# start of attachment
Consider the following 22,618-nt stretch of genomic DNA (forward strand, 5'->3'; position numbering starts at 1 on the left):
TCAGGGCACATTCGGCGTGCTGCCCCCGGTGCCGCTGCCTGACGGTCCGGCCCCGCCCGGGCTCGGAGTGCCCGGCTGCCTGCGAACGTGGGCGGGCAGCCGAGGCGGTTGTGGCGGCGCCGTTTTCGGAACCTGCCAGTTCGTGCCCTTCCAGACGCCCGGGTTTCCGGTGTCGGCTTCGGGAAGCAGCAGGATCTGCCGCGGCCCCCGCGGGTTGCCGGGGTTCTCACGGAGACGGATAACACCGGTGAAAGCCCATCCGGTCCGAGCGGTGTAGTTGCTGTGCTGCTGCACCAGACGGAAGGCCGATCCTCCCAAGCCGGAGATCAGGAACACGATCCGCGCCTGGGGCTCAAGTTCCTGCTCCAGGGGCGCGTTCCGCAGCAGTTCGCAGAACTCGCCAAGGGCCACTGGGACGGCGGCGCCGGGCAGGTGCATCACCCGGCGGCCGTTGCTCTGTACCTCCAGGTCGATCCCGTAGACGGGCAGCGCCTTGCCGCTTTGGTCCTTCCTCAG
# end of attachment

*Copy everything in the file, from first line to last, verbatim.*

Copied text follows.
Consider the following 22,618-nt stretch of genomic DNA (forward strand, 5'->3'; position numbering starts at 1 on the left):
TCAGGGCACATTCGGCGTGCTGCCCCCGGTGCCGCTGCCTGACGGTCCGGCCCCGCCCGGGCTCGGAGTGCCCGGCTGCCTGCGAACGTGGGCGGGCAGCCGAGGCGGTTGTGGCGGCGCCGTTTTCGGAACCTGCCAGTTCGTGCCCTTCCAGACGCCCGGGTTTCCGGTGTCGGCTTCGGGAAGCAGCAGGATCTGCCGCGGCCCCCGCGGGTTGCCGGGGTTCTCACGGAGACGGATAACACCGGTGAAAGCCCATCCGGTCCGAGCGGTGTAGTTGCTGTGCTGCTGCACCAGACGGAAGGCCGATCCTCCCAAGCCGGAGATCAGGAACACGATCCGCGCCTGGGGCTCAAGTTCCTGCTCCAGGGGCGCGTTCCGCAGCAGTTCGCAGAACTCGCCAAGGGCCACTGGGACGGCGGCGCCGGGCAGGTGCATCACCCGGCGGCCGTTGCTCTGTACCTCCAGGTCGATCCCGTAGACGGGCAGCGCCTTGCCGCTTTGGTCCTTCCTCAG